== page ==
Perforate St John's-wort, Hypericum perforatum

Perforate St John’s-wort, Hypericum perforatum… or possibly a hybrid with H. maculatum

Brassicas have largely gone to seed in our shortened summer season. I was less than happy to see that the topsoil deposited by Hepplewhites at the East end of the quarry, in the process of reconstructing the escarpment, has obviously been full of Rape seeds rather than typical limestone vegetation.

Left: Replaced topsoil (right hand side of the photo); Right: recolonising soil seen up close

This is completely different to the sparse but diverse vegetation on the thin soil of the quarry margins which have not been affected by the recent quarrying.

Unaffected vegetation

I was pleased to find, round the back of the ponds, a second member of the tiny Mignonette family – Weld is like an unbranched version of the Wild Mignonette I found last month, with simple leaves which are the source of a brilliant yellow natural dye.  In the late Middle Ages, dyers in the cloth town of Lincoln used it in combination with blue woad, from the brassica Isatis tincoria, to produce the ‘Lincoln Green’ cloth so strongly associated with Robin Hood and his merry men.

 

Weld, Reseda luteola

Fewer of the rose family are in flower this month than in June though drifts of Meadowsweet, particularly on damp ground around the ponds, more than make up for this.

Meadowsweet, Filipendula ulmaria

There are also large drifts of Ribbed melilot everywhere along my route, obscuring some of the smaller pea family, though not the Tufted vetch which remains a magnet for pollinators.  Zigzag clover, with its deep pink flowers and pointed leaflets, is also blooming now, replacing dried out Red and White clover.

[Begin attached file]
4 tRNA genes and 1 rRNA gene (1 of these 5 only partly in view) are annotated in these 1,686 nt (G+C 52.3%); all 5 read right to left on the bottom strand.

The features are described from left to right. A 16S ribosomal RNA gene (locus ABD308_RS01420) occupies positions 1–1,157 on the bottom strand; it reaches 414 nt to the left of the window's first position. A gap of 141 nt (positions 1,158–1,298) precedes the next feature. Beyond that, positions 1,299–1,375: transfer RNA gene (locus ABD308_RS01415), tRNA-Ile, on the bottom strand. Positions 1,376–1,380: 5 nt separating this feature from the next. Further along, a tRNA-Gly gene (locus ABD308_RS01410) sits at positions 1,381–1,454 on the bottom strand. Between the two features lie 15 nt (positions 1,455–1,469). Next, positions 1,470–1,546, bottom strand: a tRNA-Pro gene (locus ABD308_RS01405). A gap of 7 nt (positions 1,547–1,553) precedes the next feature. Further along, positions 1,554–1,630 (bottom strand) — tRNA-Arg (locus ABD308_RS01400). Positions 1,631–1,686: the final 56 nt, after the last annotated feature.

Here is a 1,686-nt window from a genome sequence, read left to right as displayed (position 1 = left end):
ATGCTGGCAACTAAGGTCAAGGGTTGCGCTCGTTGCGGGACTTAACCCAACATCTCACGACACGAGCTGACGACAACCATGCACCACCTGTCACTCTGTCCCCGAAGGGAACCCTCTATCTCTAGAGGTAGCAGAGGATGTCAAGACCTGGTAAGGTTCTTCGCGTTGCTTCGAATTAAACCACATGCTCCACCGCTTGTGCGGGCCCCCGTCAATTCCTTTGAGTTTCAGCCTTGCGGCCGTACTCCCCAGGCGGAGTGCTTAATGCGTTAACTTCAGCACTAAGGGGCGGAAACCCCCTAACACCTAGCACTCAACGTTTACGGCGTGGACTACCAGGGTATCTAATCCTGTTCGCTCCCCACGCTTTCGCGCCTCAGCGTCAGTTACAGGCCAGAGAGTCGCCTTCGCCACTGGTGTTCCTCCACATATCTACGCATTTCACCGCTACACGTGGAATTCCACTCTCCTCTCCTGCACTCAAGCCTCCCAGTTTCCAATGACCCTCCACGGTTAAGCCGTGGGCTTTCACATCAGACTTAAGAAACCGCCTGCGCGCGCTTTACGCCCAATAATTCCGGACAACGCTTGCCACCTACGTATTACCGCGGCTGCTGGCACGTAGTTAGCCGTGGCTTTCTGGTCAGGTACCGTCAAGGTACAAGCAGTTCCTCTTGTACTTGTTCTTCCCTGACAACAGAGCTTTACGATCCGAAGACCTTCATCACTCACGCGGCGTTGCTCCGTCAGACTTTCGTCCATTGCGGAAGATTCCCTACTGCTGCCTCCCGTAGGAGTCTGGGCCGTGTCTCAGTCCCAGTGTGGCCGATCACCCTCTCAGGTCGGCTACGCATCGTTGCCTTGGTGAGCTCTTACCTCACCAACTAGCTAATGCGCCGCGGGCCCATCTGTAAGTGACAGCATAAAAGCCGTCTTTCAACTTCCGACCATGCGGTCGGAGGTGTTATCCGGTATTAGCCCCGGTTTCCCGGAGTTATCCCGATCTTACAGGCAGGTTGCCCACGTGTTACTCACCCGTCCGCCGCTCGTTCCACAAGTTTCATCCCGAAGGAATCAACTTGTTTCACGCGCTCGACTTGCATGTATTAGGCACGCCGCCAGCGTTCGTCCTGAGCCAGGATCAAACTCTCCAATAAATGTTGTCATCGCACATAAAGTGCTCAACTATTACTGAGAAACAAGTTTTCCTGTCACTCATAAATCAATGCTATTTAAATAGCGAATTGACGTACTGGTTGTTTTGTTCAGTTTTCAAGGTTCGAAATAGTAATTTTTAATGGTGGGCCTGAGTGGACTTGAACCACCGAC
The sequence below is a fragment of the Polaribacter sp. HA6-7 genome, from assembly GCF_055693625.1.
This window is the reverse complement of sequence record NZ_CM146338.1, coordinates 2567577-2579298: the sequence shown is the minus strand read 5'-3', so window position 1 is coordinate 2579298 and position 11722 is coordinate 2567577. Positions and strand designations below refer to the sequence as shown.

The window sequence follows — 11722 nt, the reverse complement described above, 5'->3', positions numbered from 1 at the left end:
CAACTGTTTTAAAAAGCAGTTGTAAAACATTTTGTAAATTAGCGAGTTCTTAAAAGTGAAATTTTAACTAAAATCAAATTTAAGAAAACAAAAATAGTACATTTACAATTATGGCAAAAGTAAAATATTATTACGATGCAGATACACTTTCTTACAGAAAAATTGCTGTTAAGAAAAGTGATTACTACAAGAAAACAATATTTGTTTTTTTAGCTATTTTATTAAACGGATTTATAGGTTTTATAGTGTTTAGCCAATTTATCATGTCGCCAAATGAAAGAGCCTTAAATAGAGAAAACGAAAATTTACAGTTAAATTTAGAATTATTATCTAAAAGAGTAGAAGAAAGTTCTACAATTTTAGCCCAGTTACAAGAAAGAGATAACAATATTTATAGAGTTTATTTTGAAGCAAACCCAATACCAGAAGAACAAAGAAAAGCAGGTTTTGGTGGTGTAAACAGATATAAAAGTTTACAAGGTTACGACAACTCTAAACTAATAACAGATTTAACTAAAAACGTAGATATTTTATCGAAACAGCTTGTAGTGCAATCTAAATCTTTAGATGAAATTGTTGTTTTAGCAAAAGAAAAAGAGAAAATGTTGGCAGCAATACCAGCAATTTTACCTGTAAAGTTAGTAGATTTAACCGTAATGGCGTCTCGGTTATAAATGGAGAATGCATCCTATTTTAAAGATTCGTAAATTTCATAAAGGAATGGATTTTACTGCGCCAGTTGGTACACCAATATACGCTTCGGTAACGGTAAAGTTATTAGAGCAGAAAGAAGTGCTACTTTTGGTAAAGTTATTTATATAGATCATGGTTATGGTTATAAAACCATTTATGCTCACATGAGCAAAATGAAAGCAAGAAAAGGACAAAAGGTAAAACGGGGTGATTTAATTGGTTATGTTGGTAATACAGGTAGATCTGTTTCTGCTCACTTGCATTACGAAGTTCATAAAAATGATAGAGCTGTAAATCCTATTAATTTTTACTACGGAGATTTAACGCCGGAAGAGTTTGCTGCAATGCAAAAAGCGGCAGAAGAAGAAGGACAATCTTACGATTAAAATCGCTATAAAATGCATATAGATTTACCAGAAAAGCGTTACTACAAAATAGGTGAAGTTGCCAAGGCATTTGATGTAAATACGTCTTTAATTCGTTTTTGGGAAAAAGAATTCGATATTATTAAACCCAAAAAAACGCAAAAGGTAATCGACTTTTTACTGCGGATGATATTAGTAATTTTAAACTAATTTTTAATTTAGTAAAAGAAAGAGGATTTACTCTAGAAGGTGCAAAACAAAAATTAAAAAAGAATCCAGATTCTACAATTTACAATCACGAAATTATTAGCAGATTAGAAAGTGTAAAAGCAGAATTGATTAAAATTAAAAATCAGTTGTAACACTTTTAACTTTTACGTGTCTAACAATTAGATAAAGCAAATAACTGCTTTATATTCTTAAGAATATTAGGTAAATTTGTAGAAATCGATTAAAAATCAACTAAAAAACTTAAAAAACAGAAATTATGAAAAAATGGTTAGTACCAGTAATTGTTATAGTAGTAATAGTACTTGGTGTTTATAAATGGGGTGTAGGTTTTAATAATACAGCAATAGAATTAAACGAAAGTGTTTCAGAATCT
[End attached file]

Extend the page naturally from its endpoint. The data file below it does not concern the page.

Left: Ribbed melilot (Melilotus officinalis) and Tufted vetch (Vicia cracca); Right: Zigzag clover (Trifolium medium)

The gorse is just about hanging in there to maintain its ever-flowering reputation, though I saw only a handful of flowers on the many bushes.  I was pleased to find Restharrow too, for the first time at Crowtrees – a plant I mostly associate with sand dunes.

Common restharrow, Ononis repens

Willowherbs are definitely having their moment in the sun – Rosebay willowherb is joined by plenty of Great willowherb along the hedgerows.

Great willowherb, Epilobium hirsutum

Amongst the geraniums, Herb Robert is still flowering but also showing its Crane’s-bill credentials.

Perhaps the least welcome newcomer in my route is Indian (Himalayan) balsam, which I’ve often written about before – an invasive scurge here, as it is in parts of India. Paths and rivers provide an easy way for the seeds to be dispersed over long distances.

Indian balsam, Impatiens glandulifera

The carrot family is among the most different this month and I’m getting better at identifying them!  Last month’s Ground elder has been replaced by Rough chervil, Upright hedge-parsley, Wild angelica, Burnet saxifrage, Wild carrot and Wild parsnip and, though some Hogweed is still flowering, much of it is in seed.

Left to right: Wild angelica (Angelica sylvestris), Burnet-saxifrage (Pimpinella saxifrage), Wild parsnip (Pastinaca sativa)